The name “Persia” derives from the people, who migrated to southern Iran in about 1000 BC. The first mention of the Parsa occurs a century later. Thanks to expansion at the time of the Achamenid Empire (530 – 330 BC), the state was named after its founders. Islam appeared in the region in the 7th century. One of the reasons for the Muslim conquest was Iranian weakness. 

Following the death of king Khosrow II in 628 in Byzantine captivity, the Iranian throne saw a sucession of weak monarchs, who were frequently deposed by the nobility. Thus, when 632 the last Iranian monarch came to power, he inherited a realm weakened by frequent wars with Byzantium and internal dissent. The weakness was exploited by Iran’s Arab neighbours and its former vassals. In 636, Ctesiphon, its capital, was extensively sacked. In 642, the Muslims completed the conquest of Iran: its last monarch was killed 651 near Merv, in modern Turkmenistan.

The people dwelling in the newly-acquired territories had a significant influence on their conquerors. Thus, the caliphs adopted Persian court dress and Persian coinage. In addition, the office of vizir (minister), was also derived from the Persians, as was the divan (a bureaucracy for collecting taxes. Islamic architecture borrowed heavily from Persian styles.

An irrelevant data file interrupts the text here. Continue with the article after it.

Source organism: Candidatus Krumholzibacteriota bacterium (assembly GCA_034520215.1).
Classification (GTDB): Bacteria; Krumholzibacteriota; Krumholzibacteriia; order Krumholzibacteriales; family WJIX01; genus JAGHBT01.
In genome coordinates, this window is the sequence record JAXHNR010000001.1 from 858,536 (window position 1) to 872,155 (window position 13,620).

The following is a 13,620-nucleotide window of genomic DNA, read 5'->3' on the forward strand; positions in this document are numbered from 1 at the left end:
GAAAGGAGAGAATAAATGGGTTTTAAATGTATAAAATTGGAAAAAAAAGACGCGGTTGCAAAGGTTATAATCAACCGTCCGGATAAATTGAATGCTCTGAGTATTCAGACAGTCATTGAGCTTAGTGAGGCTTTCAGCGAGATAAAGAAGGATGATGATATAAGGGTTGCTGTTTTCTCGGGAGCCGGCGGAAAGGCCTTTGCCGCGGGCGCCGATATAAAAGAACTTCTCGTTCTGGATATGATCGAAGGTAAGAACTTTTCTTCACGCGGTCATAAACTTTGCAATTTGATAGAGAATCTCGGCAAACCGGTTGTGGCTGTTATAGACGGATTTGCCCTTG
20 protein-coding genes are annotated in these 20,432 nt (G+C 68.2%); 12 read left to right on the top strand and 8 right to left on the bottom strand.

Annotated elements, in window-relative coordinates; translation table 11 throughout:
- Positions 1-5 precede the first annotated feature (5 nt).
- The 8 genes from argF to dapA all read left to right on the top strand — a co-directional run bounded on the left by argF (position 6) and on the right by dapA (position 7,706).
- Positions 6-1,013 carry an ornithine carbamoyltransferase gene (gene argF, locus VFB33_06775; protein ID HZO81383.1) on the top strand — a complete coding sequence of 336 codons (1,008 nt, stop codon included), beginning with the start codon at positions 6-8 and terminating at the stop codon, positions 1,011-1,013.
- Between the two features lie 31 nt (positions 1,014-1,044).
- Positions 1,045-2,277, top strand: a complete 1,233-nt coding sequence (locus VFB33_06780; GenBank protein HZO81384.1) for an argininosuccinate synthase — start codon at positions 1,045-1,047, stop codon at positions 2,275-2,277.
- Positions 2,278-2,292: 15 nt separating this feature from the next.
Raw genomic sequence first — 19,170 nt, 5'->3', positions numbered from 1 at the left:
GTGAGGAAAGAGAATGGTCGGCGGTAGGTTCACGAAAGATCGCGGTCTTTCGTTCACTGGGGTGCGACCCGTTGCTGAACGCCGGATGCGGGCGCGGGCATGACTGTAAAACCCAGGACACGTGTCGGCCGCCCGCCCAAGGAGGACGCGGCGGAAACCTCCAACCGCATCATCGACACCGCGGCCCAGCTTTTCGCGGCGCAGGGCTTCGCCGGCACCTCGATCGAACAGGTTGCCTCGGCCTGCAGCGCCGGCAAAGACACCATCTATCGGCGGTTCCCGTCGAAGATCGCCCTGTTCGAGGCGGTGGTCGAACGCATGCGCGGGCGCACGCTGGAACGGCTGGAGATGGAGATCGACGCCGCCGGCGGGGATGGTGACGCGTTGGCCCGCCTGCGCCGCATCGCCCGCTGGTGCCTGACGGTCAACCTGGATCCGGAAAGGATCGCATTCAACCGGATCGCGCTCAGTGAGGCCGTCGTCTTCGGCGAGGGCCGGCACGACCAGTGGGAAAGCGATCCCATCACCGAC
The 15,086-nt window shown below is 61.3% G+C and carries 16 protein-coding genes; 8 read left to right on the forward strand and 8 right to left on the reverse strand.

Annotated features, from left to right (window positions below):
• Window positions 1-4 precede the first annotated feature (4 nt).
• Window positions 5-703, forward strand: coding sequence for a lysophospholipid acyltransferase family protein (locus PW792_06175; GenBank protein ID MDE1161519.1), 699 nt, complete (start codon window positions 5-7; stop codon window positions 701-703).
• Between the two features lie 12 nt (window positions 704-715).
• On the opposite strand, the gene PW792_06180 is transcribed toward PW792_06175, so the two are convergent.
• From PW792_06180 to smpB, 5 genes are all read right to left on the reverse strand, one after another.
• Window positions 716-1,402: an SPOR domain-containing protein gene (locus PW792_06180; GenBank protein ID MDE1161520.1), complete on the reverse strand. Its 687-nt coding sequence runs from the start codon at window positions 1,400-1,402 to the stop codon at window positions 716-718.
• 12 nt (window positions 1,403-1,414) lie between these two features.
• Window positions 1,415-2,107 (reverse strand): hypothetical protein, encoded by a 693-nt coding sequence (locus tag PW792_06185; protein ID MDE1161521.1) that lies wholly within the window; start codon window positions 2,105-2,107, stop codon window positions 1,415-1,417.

Old Persian is known to be the oldest language in the world, with inscriptions dated between the 6th and 4th century BC. 

Omar Khayam (1048 – 1131) a mathematician, philosopher and poet, as well as Rumi (1207 – 1273) a Sufi mystic and Islamic scholar, and many others, wrote their influential works in Old Persian.

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